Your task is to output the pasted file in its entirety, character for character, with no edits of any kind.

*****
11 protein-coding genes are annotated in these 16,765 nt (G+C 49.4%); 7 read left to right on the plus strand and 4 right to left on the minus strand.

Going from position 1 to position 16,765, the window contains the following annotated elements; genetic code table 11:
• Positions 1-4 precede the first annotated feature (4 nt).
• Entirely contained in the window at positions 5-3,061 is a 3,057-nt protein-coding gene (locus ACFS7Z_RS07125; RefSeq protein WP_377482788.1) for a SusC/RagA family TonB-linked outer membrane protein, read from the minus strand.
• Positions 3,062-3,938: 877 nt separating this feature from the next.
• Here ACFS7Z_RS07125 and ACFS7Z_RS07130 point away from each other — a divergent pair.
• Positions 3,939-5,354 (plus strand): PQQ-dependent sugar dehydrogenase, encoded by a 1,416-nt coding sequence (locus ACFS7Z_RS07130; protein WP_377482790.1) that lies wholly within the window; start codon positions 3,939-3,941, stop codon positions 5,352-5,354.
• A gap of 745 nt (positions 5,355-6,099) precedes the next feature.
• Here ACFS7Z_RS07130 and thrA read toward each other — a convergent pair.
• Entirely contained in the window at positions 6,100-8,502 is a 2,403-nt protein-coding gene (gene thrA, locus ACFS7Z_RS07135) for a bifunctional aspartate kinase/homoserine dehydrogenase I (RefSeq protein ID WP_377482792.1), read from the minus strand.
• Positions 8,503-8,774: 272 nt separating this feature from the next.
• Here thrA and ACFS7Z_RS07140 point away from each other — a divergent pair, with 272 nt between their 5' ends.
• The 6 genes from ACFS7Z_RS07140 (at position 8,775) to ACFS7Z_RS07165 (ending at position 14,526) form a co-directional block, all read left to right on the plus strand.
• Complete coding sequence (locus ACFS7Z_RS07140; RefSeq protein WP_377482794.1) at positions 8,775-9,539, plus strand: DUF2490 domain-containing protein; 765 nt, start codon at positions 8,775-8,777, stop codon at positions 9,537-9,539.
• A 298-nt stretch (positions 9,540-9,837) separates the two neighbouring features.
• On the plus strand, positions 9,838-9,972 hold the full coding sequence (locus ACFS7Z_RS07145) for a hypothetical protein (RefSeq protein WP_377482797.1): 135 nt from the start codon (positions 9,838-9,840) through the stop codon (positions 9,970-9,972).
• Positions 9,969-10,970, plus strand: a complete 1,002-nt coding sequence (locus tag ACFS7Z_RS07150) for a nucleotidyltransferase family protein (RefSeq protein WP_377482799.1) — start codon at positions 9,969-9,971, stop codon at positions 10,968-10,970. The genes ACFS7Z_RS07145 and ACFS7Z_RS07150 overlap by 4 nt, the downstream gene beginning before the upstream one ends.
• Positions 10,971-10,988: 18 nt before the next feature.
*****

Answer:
11 protein-coding genes are annotated in these 16,765 nt (G+C 49.4%); 7 read left to right on the plus strand and 4 right to left on the minus strand.

Going from position 1 to position 16,765, the window contains the following annotated elements; genetic code table 11:
• Positions 1-4 precede the first annotated feature (4 nt).
• Entirely contained in the window at positions 5-3,061 is a 3,057-nt protein-coding gene (locus ACFS7Z_RS07125; RefSeq protein WP_377482788.1) for a SusC/RagA family TonB-linked outer membrane protein, read from the minus strand.
• Positions 3,062-3,938: 877 nt separating this feature from the next.
• Here ACFS7Z_RS07125 and ACFS7Z_RS07130 point away from each other — a divergent pair.
• Positions 3,939-5,354 (plus strand): PQQ-dependent sugar dehydrogenase, encoded by a 1,416-nt coding sequence (locus ACFS7Z_RS07130; protein WP_377482790.1) that lies wholly within the window; start codon positions 3,939-3,941, stop codon positions 5,352-5,354.
• A gap of 745 nt (positions 5,355-6,099) precedes the next feature.
• Here ACFS7Z_RS07130 and thrA read toward each other — a convergent pair.
• Entirely contained in the window at positions 6,100-8,502 is a 2,403-nt protein-coding gene (gene thrA, locus ACFS7Z_RS07135) for a bifunctional aspartate kinase/homoserine dehydrogenase I (RefSeq protein ID WP_377482792.1), read from the minus strand.
• Positions 8,503-8,774: 272 nt separating this feature from the next.
• Here thrA and ACFS7Z_RS07140 point away from each other — a divergent pair, with 272 nt between their 5' ends.
• The 6 genes from ACFS7Z_RS07140 (at position 8,775) to ACFS7Z_RS07165 (ending at position 14,526) form a co-directional block, all read left to right on the plus strand.
• Complete coding sequence (locus ACFS7Z_RS07140; RefSeq protein WP_377482794.1) at positions 8,775-9,539, plus strand: DUF2490 domain-containing protein; 765 nt, start codon at positions 8,775-8,777, stop codon at positions 9,537-9,539.
• A 298-nt stretch (positions 9,540-9,837) separates the two neighbouring features.
• On the plus strand, positions 9,838-9,972 hold the full coding sequence (locus ACFS7Z_RS07145) for a hypothetical protein (RefSeq protein WP_377482797.1): 135 nt from the start codon (positions 9,838-9,840) through the stop codon (positions 9,970-9,972).
• Positions 9,969-10,970, plus strand: a complete 1,002-nt coding sequence (locus tag ACFS7Z_RS07150) for a nucleotidyltransferase family protein (RefSeq protein WP_377482799.1) — start codon at positions 9,969-9,971, stop codon at positions 10,968-10,970. The genes ACFS7Z_RS07145 and ACFS7Z_RS07150 overlap by 4 nt, the downstream gene beginning before the upstream one ends.
• Positions 10,971-10,988: 18 nt before the next feature.